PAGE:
ESPN, as expected, said Friday it will devote less attention to so-called “overnight” ratings for many of the live sports broadcasts it televises every week, part of a broader industry move away from using an early tabulation of local markets as a proxy for daily consumer TV viewing.
Simply put, changes in the way Nielsen measures audiences in local markets as of October 3 mean the new measures will not be directly comparable to prior-year measures. Nielsen intends to add out of home viewership to the overnight measures, but will include tabulations of fewer national markets. As such, said Cary Meyers, ESPN’s senior vice president of fan and media intelligence, in a web post Friday, “what you have known as ‘overnight ratings’ will no longer exist in the form we’ve come to know them.
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The move comes as many TV networks are working to devise different ways of counting their audiences. With more people watching streaming video on mobile screens, traditional TV audiences are smaller than they have been. As a result, media companies are placing more emphasis on counting up specific audiences, rather than using a rating, which is a proxy for the percentage of the overall audience deciding to tune in. Local stations have vowed to move to a counting of impressions in 2020, with NBCUniversal and Hearst stations already making that move. Meanwhile, more networks intend to count audiences viewing TV from “out of home” locations, such as offices, bars, and other venues, in the next TV season.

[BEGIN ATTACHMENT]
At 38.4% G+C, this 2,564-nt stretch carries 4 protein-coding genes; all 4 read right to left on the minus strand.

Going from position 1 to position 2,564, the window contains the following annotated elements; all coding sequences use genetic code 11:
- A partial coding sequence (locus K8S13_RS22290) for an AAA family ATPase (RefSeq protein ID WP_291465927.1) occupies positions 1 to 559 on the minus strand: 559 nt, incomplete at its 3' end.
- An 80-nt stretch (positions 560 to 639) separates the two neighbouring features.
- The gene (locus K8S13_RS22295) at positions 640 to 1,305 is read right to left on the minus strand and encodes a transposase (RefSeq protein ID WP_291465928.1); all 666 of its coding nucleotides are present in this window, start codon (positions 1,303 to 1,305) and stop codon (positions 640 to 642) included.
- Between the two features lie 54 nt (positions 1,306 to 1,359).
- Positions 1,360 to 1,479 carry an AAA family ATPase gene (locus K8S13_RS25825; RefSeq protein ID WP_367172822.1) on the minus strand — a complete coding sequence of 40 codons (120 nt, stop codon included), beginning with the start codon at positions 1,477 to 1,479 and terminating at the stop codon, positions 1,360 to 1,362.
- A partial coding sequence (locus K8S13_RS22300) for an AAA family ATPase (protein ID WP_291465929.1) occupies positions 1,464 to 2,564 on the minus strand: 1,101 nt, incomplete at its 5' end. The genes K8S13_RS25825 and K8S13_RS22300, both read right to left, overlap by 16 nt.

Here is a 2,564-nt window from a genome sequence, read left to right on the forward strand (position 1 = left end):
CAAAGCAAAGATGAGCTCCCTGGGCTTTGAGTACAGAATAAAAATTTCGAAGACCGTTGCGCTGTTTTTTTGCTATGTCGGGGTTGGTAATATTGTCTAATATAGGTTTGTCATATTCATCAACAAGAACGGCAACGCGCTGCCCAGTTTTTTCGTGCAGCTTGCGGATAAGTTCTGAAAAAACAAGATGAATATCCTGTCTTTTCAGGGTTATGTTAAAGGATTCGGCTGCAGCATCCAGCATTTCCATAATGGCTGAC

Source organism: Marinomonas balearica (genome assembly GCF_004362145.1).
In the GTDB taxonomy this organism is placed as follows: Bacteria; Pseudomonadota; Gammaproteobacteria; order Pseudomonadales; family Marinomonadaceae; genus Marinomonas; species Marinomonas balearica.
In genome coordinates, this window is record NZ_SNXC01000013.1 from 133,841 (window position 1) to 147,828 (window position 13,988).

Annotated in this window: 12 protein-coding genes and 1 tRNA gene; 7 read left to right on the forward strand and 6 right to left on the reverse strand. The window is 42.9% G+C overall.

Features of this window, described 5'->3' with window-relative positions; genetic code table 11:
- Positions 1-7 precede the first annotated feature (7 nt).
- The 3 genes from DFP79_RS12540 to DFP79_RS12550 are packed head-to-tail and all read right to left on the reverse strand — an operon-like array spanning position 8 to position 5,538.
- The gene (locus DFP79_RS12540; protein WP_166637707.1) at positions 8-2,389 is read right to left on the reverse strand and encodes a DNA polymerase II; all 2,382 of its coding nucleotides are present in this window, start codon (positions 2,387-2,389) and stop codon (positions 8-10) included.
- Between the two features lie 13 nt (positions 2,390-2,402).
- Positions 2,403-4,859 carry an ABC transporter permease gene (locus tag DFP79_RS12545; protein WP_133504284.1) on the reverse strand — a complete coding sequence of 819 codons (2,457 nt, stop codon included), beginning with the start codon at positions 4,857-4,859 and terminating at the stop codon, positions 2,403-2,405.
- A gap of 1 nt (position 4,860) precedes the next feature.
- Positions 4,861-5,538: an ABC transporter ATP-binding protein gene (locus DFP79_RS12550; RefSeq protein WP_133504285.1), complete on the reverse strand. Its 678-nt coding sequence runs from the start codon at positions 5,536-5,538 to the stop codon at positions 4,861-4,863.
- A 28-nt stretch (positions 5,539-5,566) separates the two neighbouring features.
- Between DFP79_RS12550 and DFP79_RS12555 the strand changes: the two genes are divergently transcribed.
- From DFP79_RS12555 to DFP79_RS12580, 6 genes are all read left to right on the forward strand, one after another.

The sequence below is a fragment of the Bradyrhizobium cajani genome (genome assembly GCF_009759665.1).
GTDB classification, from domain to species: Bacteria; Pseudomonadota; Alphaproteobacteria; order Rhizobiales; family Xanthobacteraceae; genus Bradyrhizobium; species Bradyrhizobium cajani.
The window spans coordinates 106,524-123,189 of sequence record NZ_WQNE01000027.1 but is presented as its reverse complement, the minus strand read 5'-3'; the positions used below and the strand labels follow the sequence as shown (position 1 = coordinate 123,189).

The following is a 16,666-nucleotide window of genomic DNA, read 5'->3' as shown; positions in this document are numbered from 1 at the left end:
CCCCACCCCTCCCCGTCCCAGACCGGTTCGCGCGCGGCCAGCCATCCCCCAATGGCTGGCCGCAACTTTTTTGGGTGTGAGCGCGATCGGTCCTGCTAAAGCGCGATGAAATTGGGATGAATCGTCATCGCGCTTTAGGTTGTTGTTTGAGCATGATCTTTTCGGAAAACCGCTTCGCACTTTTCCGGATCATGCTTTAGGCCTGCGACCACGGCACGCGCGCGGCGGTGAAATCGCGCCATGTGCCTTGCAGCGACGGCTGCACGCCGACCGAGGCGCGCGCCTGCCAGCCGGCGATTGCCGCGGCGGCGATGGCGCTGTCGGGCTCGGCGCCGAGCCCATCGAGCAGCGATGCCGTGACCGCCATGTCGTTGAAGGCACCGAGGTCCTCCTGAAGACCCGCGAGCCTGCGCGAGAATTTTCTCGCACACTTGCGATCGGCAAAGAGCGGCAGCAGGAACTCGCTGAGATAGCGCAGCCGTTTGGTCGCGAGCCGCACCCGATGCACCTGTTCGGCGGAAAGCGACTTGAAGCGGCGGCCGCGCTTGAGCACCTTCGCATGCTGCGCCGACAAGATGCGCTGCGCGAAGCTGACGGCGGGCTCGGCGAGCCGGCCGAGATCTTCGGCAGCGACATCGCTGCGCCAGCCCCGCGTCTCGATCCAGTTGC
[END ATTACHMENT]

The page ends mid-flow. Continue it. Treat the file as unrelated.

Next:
ESPN’s Meyers indicated other sports leagues and TV networks would also move away from use of overnight ratings.
Under the new system, the local “overnights” won’t be available until the early afternoon, instead of 8:30 a.m. Eastern, as has been the tradition. What’s more, the national ratings, often considered more reliable, will continue to be released at about 4 p.m.
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